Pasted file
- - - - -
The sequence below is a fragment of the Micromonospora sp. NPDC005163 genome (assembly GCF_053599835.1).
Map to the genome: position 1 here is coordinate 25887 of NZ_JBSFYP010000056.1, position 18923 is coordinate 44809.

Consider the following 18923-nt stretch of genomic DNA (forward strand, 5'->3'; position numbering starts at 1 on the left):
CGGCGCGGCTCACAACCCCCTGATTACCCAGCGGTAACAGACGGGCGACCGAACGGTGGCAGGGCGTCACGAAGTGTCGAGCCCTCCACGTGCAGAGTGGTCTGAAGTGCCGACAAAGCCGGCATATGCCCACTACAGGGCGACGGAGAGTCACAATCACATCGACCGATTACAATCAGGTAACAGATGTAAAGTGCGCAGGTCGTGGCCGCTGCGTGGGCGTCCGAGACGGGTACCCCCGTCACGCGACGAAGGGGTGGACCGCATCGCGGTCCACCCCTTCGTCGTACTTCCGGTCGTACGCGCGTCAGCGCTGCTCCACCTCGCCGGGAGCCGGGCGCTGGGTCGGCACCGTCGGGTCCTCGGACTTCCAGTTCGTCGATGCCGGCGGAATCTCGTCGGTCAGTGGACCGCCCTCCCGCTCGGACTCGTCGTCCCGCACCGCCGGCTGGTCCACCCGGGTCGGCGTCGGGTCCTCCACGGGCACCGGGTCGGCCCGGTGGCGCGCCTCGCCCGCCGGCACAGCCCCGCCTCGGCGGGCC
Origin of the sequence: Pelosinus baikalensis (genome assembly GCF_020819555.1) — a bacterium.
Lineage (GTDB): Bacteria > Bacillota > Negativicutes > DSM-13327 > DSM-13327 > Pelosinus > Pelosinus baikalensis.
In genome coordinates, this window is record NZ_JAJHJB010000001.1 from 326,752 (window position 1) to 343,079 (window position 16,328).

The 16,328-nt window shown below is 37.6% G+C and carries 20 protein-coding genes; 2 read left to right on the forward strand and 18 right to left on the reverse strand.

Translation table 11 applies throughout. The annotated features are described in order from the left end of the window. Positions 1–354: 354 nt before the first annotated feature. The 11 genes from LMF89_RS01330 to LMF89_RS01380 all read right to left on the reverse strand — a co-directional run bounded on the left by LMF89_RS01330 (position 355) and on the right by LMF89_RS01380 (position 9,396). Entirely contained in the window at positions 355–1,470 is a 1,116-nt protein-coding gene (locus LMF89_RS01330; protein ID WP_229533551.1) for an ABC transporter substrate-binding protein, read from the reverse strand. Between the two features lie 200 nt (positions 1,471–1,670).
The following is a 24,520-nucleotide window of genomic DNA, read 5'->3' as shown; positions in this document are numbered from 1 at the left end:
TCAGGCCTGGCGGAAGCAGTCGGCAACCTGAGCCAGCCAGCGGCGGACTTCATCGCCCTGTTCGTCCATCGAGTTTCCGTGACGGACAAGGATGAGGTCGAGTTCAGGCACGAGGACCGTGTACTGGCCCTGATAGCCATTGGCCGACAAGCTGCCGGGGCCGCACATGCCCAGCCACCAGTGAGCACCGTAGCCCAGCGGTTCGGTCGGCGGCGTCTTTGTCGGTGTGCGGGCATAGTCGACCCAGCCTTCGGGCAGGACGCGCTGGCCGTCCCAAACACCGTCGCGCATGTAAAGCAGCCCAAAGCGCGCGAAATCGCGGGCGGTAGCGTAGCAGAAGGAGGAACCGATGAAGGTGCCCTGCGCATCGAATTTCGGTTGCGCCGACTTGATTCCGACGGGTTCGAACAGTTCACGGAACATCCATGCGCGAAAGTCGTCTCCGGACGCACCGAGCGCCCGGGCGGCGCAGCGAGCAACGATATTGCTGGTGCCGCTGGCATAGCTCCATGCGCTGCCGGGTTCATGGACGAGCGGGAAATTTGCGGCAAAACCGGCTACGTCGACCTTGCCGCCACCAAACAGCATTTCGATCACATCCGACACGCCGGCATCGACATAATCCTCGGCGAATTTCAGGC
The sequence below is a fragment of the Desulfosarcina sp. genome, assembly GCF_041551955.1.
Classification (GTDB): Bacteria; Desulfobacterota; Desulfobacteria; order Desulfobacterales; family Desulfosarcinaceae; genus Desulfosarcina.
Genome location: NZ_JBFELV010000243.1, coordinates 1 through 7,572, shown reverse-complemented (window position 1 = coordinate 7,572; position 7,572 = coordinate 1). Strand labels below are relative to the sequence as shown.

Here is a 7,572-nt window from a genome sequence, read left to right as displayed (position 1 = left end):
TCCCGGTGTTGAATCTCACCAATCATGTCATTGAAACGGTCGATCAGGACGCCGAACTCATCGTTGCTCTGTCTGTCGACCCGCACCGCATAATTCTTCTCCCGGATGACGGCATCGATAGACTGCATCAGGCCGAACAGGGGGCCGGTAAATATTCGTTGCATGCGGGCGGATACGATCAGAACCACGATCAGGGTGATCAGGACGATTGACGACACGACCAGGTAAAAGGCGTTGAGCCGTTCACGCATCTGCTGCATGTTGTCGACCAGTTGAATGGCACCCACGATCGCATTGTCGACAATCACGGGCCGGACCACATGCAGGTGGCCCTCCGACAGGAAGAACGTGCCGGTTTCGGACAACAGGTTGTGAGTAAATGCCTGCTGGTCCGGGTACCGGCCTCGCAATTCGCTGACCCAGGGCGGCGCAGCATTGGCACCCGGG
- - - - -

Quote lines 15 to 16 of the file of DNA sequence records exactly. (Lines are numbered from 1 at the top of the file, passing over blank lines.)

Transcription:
Here is a 7,572-nt window from a genome sequence, read left to right as displayed (position 1 = left end):
TCCCGGTGTTGAATCTCACCAATCATGTCATTGAAACGGTCGATCAGGACGCCGAACTCATCGTTGCTCTGTCTGTCGACCCGCACCGCATAATTCTTCTCCCGGATGACGGCATCGATAGACTGCATCAGGCCGAACAGGGGGCCGGTAAATATTCGTTGCATGCGGGCGGATACGATCAGAACCACGATCAGGGTGATCAGGACGATTGACGACACGACCAGGTAAAAGGCGTTGAGCCGTTCACGCATCTGCTGCATGTTGTCGACCAGTTGAATGGCACCCACGATCGCATTGTCGACAATCACGGGCCGGACCACATGCAGGTGGCCCTCCGACAGGAAGAACGTGCCGGTTTCGGACAACAGGTTGTGAGTAAATGCCTGCTGGTCCGGGTACCGGCCTCGCAATTCGCTGACCCAGGGCGGCGCAGCATTGGCACCCGGG